The weakest link strikes again

United Airlines — The weakest link strikes again

Low-paid employees, the weakest link, can create very expensive problems.

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As a travel agent and an elite-level frequent flier with United, I deal with a lot of their personnel on a regular basis. Although the CEO managed to make matters worse, the low-paid weakest link in their customer service operation failed.

To be fair, most United employees were probably as appalled by what happened on the Chicago-Louisville flight as most “civilians.”

On the other hand, with United, other airlines, hotels, tour operators, and so on, the situation did illustrate a sad truth most of us in the travel industry know — sometimes, the weakest link fails. To paraphrase the  TV show,  goodbye to all your hard work and your customer relations.

Details may emerge later. For now, I have no idea how experienced the United agents were who made the call to airport security, or even if they were United employees.  They could have worked for United Express, Republic Airlines (as in this case), or a contract staffing firm. However, all personnel involved, except the police, operated under the airline’s contract of carriage.

My conjecture is that they weren’t that experienced. Of course, there is the obvious question, “Why didn’t they up the ante until they found volunteers?” Plus, as a travel agent, I was somewhat surprised that not only did the United gate agents fail to offer a rental car along with the voucher to get volunteers to Louisville, but that they didn’t think of a number of other solutions.

Maybe other airline flights on Southwest and American Airlines were full as well. However, I have no idea if the United gate agents checked. A four-and-a-half hour drive may seem too long, but United also has flights to Lexington, only a 90-minute drive from Louisville. Plus, there were flights to Cincinnati, an EASY two-hour drive on the interstate. (I speak from experience, and I don’t love driving.)

Maybe a supervisor with experience could have been called in. Then again, this sort of incident, on a smaller scale, happens all the time in the travel industry. It’s amazing we aren’t all driven mad.

Here are just a few examples of the weakest link failures. The brand names are omitted because these are all hotels and tour companies who usually do a great job.

  • A family with young children books 10 months in advance at a top Hawaii hotel. The hotel makes an exception and guarantees a connecting room. I’ve talked to the manager and they’re also getting free breakfast and welcome gifts. When they arrive, not only are the connectors not available, but the person who assigned rooms that day somehow had no clue who they were, let alone confirmed. To add insult to injury, when my clients finally get their rooms, the welcome gifts never arrive. They were sent to the original rooms to which the first employee had assigned them.  (The hotel eventually made it up to them, but it was not a great start to their vacation.)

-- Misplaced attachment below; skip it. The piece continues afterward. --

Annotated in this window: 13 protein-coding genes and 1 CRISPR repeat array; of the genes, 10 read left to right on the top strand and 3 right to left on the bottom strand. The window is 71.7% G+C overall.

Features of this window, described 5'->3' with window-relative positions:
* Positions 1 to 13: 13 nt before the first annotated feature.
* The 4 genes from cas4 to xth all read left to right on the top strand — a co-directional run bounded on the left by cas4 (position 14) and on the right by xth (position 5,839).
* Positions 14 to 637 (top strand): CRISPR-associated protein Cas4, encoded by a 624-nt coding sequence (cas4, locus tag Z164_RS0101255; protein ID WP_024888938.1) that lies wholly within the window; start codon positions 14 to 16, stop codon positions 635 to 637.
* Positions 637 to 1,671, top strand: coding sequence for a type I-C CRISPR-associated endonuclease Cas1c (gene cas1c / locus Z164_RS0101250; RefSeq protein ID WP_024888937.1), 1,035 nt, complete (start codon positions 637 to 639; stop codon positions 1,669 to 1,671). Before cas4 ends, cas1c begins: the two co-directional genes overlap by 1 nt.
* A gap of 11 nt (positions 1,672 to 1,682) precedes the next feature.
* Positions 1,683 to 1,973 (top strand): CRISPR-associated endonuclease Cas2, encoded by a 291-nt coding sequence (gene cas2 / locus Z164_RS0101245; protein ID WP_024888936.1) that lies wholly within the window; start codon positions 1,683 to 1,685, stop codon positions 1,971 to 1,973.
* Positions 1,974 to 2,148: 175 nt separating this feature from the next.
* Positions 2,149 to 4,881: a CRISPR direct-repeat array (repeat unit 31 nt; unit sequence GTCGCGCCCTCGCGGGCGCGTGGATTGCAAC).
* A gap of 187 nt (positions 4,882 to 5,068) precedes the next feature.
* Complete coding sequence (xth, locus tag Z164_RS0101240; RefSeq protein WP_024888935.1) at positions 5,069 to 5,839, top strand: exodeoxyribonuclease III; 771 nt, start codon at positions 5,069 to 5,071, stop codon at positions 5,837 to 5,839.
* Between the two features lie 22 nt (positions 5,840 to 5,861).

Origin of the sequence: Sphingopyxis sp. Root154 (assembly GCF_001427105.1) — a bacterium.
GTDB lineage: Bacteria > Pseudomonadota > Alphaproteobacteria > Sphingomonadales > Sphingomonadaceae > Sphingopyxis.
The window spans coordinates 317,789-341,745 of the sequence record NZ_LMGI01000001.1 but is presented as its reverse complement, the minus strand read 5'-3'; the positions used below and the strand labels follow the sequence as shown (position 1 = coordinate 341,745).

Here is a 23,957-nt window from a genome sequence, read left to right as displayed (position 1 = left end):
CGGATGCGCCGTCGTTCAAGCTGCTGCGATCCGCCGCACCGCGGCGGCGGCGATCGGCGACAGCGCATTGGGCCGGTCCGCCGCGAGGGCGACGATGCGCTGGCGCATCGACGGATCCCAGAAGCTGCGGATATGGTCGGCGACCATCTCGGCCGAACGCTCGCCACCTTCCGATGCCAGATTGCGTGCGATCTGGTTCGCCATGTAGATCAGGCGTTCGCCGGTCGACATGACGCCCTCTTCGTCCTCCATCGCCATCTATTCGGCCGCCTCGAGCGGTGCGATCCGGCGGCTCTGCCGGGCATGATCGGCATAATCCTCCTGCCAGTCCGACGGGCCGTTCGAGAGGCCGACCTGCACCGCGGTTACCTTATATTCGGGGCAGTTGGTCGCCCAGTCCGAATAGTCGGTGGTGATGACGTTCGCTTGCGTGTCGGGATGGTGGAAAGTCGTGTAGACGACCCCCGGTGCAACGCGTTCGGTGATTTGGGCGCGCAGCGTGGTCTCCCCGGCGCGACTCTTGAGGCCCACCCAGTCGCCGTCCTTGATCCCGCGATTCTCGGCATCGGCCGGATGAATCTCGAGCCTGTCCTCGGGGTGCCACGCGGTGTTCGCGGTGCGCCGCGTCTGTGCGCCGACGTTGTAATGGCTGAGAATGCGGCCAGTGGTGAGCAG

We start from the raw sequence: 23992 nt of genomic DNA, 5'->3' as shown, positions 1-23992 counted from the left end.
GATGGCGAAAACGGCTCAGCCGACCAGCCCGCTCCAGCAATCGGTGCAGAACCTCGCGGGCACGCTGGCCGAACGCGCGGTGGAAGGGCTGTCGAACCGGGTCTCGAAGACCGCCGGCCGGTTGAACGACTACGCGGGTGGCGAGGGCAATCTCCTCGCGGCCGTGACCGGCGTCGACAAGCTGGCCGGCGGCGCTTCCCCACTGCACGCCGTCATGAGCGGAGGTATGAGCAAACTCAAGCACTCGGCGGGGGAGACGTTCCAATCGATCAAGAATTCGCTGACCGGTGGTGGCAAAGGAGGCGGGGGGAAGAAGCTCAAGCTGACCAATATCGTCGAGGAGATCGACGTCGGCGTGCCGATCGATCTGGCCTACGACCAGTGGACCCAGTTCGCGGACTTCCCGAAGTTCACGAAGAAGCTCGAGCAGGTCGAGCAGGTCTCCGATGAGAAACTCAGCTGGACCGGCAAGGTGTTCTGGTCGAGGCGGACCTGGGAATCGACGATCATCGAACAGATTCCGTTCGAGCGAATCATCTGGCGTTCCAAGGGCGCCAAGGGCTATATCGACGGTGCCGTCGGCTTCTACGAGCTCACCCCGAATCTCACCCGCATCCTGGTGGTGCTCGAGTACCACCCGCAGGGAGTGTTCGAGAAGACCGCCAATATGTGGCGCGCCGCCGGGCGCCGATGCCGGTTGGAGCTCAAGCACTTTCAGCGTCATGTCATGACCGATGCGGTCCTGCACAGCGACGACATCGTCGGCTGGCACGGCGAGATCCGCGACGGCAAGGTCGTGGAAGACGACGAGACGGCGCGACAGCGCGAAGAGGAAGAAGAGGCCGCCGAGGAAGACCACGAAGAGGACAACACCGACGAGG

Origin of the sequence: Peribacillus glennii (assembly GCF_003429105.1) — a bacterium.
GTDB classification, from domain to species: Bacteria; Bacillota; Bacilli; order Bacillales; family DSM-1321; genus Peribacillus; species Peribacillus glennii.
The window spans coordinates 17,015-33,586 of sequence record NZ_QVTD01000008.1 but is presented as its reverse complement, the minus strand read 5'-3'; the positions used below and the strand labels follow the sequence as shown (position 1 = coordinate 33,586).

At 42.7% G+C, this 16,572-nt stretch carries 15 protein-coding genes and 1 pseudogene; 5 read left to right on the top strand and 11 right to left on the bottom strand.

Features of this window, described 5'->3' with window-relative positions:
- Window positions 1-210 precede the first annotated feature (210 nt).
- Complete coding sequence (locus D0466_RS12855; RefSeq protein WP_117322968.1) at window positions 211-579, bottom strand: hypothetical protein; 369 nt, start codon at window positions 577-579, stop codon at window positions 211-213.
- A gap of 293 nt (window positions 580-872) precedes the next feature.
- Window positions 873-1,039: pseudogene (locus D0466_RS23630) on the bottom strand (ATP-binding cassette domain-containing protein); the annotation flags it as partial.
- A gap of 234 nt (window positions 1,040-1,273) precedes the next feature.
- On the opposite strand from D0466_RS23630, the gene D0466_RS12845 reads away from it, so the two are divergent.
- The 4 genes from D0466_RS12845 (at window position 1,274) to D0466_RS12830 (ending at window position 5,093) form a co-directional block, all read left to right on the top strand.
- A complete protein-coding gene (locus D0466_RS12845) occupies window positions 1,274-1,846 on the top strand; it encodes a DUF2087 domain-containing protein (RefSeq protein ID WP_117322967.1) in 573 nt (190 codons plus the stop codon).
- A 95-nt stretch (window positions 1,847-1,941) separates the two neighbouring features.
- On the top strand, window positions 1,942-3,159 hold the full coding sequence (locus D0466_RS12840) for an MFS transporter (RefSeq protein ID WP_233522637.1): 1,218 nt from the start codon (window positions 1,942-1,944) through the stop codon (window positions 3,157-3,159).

• I’ve called hotels after booking rooms for a night-before arrival for clients willing to spend a lot of money after a red-eye to guarantee a bed to sleep in. When they arrived, their room had been given away.
  • I made a  phone call recently to advise a hotel that a client’s wife, with a different name, would be checking in first. To no avail, the five-star hotel refused to let her in the room because the check-in agent didn’t see the note in the room record. Worse, the agent treated her as if she was lying. (That one resulted in a free stay next time.)
  • One problem that I was able to fix recently involved a canceled flight. A gate agent who didn’t consider looking at San Jose, an hour from San Francisco, when all SFO (San Francisco Airport) flights were full, finally saw the light and allowed the substitute reservation.
  • My own experience, flying from Louisville to San Francisco, resulted in a five-hour-plus delay. And, my bags arrived 36 hours later. To make a very long story short, the original flight to Houston was late, but another United Express flight to Houston was also delayed. It was sitting at the gate with 20 open seats and an open door. One reservations agent told me it should be fine to board and make my connection. But, the United Express contract employee wouldn’t let me on the plane because he had already closed out the flight. He needed a supervisor, who wasn’t around, to approve adding anyone. There is nothing quite like watching a plane sit for almost an hour before closing the door and taking off, knowing that means you are stuck. Although, I suppose it beats being dragged off a flight.

In these and other cases, the front-line employee or employees who made the mistake(s) may or may not have been new and/or underpaid.  They might just have been having a bad day. However, just as one person can be a hero, another person can completely sour an experience.

Dealing with the traveling public isn’t easy. There’s no way to make things perfect. Humans aren’t perfect. It might be nice if United, and other airlines, and all travel suppliers, made an effort to really make customer service a priority. This means not just prioritizing on-time flights, maximum room revenue, and minimum labor costs. It means rewarding positive feedback. It means upping the ante on discretion — whether it’s in payment for volunteers or amenities for hotel guests who’ve had problems. And maybe, just maybe, it means getting good people on the front lines by paying a decent salary.

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